When my son was fifteen months old, my husband and I were invited to my best friend’s wedding in Jamaica. It would have been cost prohibitive to take my two kids along so I planned to leave my son and his older sister in the care of their grandparents and favorite babysitter. I was proud of myself for coming up with such a great solution.
Then I talked to my mother. A clinical psychologist for more than thirty years, my mother strongly advised me to reconsider leaving my son at this young age.
She counseled, “Generally speaking, a primary parent shouldn’t leave a child for several days in a row before the child is two years old because it could negatively affect a child’s ability to maintain relationships all the way into adulthood.”
I was shocked. “Not even for a weekend?” I asked.
She shook her head. “The first eighteen months of a child’s life are spent attaching to the primary parent. This attachment provides the foundation for a person’s self confidence, self-esteem and ability to trust others throughout their entire life.
If the attachment is disrupted early and repeatedly, the child may have trouble trusting anyone in their life.” This seemed like new information to me, and I wondered if other parents of my generation were aware that our seemingly benign parenting decisions could be setting our kids up for unhappiness as far ahead as their workplace and marriage.
What else might I not know about parenting in these early months? I felt lucky to have my mother as a resource. She has literally watched generations of children grow into adults in her office, and seen firsthand the effects parents have on their kids’ emotional wellbeing.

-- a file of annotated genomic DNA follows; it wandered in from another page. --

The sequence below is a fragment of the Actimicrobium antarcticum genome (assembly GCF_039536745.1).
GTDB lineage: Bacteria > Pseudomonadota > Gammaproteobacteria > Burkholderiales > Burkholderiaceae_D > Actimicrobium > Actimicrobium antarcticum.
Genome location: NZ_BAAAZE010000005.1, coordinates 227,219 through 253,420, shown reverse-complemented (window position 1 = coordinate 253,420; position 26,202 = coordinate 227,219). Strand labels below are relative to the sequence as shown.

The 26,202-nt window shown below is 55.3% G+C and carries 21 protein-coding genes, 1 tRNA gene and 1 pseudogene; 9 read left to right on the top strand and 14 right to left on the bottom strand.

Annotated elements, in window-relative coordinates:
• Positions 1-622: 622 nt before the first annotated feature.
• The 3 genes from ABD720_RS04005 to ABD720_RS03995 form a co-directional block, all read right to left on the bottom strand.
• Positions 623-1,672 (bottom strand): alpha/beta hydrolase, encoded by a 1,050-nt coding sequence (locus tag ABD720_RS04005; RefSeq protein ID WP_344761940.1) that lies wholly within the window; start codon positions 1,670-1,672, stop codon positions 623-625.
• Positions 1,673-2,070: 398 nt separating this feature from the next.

I quickly realized that my mother, Dr. Susan Rutherford, had a lot more to share on the topic. So much more, in fact, that we are publishing our first e-book to help parents do their best to protect their children’s emotional future during their earliest months of life. As it happened, I threw caution to the wind and went ahead on our trip to Jamaica. I paid for this decision for five long months following my return as the mother of a child who no longer slept through the night out of fear I would leave again.
Wouldn’t it be nice if we didn’t have to make parenting mistakes in order to learn from them?
If you’re interested in learning more about how the first 18 months of your child’s life determines their future self-confidence, self-esteem and ability to trust others, you can read our new ebook, Shaping a Secure Start: Parenting Your Child During the First 18 Months. Not just for new parents, Shaping a Secure Start can also be used as a guide for parenting older children to help them become better adjusted kids (available on Amazon and other retailers).